Climbing fibs.

Mossy fibs.








Lets now schematize the basics of the internal cerebellar circuitry. First, we can look at an old friend who we first met at level 3 in the brain stem-THE INFERIOR OLIVE. Remember, I told you that cells in the olive have axons that pass to the contralateral cerebellum as climbing fibers. These fibers go to all parts of the cerebellum, that is, they are not restricted to a particular zone. The drawing above shows that a climbing fiber sends a collateral to the deep cerebellar nuclei, which is excitatory, and then "climbs"up and like ivy, entwines and synapses all over the dendrites of the Purkinje cell. Each Purkinje cell receives input from only 1 climbing fiber axon, but each climbing fiber axon can split to innervate several Purkinje cells. These climbing fiber-Purkinje cell synapses are excitatory.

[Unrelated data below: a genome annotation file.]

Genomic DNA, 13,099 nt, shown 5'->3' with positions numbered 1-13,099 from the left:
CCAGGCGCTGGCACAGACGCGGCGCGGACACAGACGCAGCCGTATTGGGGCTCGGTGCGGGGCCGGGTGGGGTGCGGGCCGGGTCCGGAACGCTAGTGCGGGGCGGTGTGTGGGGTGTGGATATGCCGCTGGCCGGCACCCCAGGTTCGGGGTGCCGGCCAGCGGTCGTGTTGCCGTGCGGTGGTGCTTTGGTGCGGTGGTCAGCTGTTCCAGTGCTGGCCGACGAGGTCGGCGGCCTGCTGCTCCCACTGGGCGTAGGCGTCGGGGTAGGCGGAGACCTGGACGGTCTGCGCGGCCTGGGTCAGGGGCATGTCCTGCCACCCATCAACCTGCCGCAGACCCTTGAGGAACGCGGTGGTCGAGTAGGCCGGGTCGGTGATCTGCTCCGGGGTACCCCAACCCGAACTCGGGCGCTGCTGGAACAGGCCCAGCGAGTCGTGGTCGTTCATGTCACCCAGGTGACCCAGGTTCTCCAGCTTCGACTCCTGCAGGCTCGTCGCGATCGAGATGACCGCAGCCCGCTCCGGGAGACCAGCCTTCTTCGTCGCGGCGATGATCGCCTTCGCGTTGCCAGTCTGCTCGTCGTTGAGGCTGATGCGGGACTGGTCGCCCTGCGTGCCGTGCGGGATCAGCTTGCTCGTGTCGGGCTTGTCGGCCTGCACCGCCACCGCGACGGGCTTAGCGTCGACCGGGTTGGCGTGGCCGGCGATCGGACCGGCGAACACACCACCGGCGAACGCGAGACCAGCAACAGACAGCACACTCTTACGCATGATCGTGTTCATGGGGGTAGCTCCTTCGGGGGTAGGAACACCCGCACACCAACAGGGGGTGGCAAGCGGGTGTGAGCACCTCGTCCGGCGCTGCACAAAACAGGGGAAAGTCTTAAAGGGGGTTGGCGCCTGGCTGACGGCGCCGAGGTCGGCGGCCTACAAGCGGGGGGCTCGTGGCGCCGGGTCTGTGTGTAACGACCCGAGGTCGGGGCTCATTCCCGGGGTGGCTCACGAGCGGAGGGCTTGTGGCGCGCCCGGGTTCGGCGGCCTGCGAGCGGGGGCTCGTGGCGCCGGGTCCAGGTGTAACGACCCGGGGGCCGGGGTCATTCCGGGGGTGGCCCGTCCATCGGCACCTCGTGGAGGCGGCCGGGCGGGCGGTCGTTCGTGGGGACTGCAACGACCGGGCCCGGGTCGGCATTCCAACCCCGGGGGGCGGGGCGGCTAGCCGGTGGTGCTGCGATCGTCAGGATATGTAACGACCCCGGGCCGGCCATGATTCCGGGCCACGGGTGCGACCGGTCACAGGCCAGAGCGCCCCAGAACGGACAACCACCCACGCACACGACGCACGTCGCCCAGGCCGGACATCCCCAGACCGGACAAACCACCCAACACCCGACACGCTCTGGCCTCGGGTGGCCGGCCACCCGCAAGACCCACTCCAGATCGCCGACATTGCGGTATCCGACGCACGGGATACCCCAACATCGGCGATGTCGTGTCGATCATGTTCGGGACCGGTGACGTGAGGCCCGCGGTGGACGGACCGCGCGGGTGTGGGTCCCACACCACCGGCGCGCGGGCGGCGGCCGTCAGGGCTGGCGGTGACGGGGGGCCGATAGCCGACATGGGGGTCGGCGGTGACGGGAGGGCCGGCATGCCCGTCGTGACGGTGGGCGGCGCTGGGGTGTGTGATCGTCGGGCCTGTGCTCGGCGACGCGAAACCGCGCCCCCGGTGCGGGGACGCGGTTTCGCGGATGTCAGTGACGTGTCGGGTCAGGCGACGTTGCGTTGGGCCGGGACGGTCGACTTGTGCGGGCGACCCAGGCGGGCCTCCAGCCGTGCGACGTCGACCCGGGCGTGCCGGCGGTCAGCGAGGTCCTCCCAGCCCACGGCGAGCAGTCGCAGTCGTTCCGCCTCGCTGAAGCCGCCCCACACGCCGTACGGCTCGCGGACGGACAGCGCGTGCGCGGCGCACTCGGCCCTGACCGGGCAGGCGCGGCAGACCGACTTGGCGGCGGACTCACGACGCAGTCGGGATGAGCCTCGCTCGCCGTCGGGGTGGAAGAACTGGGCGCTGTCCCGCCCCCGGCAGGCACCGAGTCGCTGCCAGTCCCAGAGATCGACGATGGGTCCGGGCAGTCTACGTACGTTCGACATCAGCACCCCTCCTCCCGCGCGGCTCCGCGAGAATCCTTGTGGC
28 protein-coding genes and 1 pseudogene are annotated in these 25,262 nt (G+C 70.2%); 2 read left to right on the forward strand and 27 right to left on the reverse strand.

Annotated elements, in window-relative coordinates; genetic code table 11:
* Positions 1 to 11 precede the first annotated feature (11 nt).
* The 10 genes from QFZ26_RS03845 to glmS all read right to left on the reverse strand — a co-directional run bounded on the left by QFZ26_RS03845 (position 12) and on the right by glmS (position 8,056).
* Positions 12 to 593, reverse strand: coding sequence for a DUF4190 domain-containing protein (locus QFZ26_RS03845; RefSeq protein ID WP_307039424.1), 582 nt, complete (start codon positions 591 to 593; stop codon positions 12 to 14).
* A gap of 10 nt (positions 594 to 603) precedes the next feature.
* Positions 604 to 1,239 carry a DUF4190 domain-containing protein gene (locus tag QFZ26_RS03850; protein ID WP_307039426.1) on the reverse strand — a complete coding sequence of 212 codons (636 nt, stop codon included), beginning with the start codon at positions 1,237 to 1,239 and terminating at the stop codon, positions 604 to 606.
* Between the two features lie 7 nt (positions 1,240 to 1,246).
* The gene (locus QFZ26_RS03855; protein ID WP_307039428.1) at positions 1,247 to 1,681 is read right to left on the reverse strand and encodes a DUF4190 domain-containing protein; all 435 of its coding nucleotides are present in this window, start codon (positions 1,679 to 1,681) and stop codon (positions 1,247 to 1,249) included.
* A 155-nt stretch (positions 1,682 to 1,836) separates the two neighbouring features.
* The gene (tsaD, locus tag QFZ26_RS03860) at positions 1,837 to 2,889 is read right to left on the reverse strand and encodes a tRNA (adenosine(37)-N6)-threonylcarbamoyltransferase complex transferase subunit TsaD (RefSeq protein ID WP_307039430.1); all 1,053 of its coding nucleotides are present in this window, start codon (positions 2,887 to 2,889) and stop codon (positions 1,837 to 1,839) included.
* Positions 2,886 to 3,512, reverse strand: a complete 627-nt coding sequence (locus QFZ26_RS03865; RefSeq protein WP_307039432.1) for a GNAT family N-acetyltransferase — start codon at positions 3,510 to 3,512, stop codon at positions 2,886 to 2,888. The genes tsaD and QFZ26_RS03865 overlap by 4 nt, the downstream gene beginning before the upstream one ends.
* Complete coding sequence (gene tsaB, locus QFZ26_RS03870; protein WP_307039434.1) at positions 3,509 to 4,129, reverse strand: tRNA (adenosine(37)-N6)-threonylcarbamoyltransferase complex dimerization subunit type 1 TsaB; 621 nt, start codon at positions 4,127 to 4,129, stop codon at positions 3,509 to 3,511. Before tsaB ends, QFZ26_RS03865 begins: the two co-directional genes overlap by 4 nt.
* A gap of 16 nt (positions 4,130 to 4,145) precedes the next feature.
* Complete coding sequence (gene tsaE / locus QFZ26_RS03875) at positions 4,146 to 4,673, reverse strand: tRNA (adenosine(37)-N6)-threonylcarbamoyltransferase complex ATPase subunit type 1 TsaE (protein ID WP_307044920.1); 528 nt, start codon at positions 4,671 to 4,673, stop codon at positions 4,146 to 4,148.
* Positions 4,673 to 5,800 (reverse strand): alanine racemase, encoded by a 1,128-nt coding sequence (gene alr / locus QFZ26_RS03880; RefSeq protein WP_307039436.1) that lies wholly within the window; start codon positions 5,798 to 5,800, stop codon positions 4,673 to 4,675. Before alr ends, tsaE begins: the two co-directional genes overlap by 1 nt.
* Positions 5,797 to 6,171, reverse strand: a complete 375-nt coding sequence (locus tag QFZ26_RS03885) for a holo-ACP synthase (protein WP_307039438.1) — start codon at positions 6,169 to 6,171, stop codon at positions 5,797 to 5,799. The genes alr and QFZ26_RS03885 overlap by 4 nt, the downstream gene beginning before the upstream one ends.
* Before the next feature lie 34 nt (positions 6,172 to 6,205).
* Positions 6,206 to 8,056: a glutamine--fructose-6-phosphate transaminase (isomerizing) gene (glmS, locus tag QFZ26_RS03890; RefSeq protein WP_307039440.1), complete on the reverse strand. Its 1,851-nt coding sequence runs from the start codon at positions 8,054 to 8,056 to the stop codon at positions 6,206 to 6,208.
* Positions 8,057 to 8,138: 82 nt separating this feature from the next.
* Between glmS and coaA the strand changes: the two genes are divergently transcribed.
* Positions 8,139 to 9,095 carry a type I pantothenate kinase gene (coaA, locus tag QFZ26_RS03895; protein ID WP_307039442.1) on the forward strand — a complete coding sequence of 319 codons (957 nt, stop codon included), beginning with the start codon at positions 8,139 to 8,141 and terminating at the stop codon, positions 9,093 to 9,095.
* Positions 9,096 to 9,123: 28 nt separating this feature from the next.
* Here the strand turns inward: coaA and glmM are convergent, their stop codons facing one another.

Since climbing fibers have synapses all over the dendritic tree of a Purkinje cell, their total excitatory action is extremely strong. In fact, the synaptic connection between the climbing fiber and the Purkinje cell is one of the most powerful in the nervous system. A single action potential in a climbing fiber elicits a burst of action potentials in the Purkinje cells that it contacts. This burst of action potentials exhibited by a Purkinje cell is called a complex spike. Climbing fibers are "lazy" (but strong), thus Purkinje cells exhibit complex spikes at a rate of about 1 per second. The illustration above depicts an intracellular recording from a Purkinje cell that has just been turned on by stimulating the climbing fiber a single time. This single climbing fiber stimulus has a powerful effect in that it results in 4 action potentials (i.e., complex spike) of varying amplitudes in the Purkinje cell.